A series split.
Here we are, exactly a year later, and the San Antonio Spurs and Heat are sitting in the same spot after two highly contested NBA Finals games.
Well, not exactly the same spot. The biggest difference is who lost home court. Last year, the Spurs stole Game 1 and immediately put a chokehold on Miami’s home court advantage. This year, Miami rallied behind LeBron James to take Game 2 and head back to South Beach with a split.
Of course, splitting the opening two games in the NBA Finals means a lot less than it has for the past 29 years. The Spurs will see another home game, guaranteed, rather than facing three straight in Miami.
However, returning home down 3-1 against the best player in the universe just seems like a near-impossible feat.
The Spurs will be forced to reclaim the home court advantage they fought and earned during the regular season. How hard of a task is that? Not as hard as you would think.
While the Heat are tied for the sixth best home record in the league, with San Antonio, the Spurs are far and away the best road team in the association. Sitting at a 30-11 road record, the next closest team is the Oklahoma City Thunder, trailing by a whole five games.
On the flip side, the Heat have not lost at home during the postseason. Honestly, when looking at their opponents during the second season, it’s not hard to figure out why. Everyone knew about the Indiana Pacers struggles, and the Heat’s other two opponents (Brooklyn Nets and Charlotte Bobcats) were a combined .530 winning percentage, a combined ten games over .500.
In all of San Antonio’s title runs, there has been at least one crucial road win en route to hoisting the Larry O’Brien Trophy.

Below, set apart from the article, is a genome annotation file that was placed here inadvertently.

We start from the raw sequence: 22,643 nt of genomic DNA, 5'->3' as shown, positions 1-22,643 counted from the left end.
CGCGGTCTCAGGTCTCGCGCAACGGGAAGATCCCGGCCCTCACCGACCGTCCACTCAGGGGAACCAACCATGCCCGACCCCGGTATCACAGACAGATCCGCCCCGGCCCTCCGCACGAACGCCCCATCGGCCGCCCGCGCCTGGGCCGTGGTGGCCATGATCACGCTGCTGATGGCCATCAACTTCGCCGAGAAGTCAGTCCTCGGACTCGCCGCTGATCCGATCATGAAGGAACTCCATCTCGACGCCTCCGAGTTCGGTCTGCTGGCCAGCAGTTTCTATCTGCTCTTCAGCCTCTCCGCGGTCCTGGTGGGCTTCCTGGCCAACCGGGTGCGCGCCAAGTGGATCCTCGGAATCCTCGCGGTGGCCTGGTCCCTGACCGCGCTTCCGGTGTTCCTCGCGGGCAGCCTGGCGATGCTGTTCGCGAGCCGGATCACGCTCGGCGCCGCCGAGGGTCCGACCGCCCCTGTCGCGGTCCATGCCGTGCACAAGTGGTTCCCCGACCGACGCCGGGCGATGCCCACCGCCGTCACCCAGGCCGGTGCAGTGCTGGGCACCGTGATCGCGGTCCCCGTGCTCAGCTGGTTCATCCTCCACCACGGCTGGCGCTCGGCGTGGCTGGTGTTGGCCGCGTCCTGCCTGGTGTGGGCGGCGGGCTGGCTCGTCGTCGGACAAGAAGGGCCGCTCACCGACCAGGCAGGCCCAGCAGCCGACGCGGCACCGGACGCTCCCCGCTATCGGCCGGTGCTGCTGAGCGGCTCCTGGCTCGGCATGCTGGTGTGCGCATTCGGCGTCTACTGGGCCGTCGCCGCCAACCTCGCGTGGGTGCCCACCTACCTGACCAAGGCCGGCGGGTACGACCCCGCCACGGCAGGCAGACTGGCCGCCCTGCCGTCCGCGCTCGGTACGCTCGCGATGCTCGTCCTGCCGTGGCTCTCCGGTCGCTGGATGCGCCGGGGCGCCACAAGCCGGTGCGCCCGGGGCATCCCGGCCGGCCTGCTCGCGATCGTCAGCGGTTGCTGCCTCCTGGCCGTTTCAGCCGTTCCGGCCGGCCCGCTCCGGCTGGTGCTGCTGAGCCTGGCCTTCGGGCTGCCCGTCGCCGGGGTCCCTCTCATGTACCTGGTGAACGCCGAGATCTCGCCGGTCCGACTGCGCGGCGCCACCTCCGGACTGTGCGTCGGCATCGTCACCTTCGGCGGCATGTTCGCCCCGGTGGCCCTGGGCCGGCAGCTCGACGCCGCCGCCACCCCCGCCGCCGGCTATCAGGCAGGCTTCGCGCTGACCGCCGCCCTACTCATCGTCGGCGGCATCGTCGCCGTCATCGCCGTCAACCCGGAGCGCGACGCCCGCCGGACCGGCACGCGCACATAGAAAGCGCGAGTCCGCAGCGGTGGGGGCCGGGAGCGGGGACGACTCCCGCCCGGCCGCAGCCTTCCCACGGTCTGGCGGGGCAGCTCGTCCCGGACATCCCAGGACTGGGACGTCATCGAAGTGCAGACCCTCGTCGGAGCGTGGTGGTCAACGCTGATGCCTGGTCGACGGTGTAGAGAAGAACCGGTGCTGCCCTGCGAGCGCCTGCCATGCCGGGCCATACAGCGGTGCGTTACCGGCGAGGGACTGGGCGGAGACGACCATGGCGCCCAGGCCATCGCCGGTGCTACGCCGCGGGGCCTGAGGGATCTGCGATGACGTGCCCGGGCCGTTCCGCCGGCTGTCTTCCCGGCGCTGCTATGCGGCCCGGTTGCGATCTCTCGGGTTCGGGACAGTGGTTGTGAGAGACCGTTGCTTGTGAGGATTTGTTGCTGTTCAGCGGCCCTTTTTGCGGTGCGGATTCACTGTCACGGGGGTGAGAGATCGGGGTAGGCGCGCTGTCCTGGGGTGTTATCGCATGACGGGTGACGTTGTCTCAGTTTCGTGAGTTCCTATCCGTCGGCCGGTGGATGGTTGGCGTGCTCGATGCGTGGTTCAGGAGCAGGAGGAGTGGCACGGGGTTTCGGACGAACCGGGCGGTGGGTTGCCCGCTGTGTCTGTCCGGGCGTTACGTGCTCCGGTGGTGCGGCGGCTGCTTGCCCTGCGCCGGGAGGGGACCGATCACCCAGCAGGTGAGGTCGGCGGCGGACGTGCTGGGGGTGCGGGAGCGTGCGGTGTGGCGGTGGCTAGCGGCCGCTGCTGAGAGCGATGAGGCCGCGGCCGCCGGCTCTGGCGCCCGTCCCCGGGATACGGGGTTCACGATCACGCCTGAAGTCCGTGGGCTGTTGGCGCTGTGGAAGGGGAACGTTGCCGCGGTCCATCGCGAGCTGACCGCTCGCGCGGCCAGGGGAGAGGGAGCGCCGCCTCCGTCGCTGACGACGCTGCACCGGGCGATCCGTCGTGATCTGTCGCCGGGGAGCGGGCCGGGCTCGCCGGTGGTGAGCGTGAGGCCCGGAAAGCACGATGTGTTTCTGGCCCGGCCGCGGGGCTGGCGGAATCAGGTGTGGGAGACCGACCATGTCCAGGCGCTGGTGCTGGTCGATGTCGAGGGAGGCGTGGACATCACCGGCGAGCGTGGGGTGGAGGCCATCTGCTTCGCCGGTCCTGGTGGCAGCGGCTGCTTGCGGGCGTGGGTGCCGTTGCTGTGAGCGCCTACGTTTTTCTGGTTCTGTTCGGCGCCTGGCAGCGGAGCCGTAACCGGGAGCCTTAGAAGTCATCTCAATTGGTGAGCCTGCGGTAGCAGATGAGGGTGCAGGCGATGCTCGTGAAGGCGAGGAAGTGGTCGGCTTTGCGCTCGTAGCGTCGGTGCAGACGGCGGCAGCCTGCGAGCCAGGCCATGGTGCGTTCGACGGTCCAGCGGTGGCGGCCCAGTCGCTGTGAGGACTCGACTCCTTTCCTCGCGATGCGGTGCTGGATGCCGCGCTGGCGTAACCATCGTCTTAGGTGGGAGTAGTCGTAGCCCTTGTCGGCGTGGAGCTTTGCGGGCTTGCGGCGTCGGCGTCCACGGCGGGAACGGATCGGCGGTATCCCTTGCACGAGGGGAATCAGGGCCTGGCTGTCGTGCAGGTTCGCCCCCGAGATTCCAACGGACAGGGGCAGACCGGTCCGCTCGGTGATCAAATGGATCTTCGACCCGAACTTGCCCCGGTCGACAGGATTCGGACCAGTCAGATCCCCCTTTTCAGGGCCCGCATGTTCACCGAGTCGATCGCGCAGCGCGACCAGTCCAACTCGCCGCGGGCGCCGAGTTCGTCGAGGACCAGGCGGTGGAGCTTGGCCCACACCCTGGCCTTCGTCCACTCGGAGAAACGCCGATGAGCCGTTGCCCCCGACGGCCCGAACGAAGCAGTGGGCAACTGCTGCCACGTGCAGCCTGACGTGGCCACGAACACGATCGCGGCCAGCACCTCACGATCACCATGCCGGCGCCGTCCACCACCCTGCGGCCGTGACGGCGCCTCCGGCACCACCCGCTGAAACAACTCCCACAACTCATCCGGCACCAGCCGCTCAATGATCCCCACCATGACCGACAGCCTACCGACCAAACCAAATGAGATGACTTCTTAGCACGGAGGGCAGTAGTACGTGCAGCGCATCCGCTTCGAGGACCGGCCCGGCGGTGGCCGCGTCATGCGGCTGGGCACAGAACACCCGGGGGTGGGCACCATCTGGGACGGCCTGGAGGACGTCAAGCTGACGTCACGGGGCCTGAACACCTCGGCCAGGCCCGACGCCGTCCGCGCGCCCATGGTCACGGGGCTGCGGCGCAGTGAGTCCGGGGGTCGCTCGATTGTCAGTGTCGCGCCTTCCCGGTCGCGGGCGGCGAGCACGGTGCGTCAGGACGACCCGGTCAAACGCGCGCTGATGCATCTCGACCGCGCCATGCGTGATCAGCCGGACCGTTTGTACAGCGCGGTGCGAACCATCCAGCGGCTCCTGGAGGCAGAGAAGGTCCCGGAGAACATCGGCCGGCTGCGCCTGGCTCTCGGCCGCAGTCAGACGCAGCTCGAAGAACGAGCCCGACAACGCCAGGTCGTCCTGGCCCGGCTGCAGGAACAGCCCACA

In 1999, back in the 2-3-2 Finals format, the Spurs went into New York and captured the title from the Knicks with back-to-back road victories in the NBA Finals, a tough task in the old Madison Square Garden. In 2003, Steve Kerr entered the game for a struggling Spurs team, and quickly knocked down four three-pointers on the way a Western Conference Championship. In 2005, it’s an easy one to guess. Robert Horry’s heroics on the road in Detroit, in a pivotal Game 5, gave the Spurs two chances to win the title at home. In 2007, it was all about Horry again. Without him on the road in Game 5 against the Phoenix Suns and a feisty, fired-up crowd, the Spurs grabbed the crucial 3-2 series lead heading back to Texas.
Winning at least one on the road is nowhere near an impossible task. Miami fans are far from the greatest fans:
It’s very easy to remove them from being a factor in the contest.
The Spurs have already had some crucial road wins this postseason (Game 4 in Dallas and Game 6 in Oklahoma City). There should be another one coming their way pretty soon.
Hopefully, it’s tonight.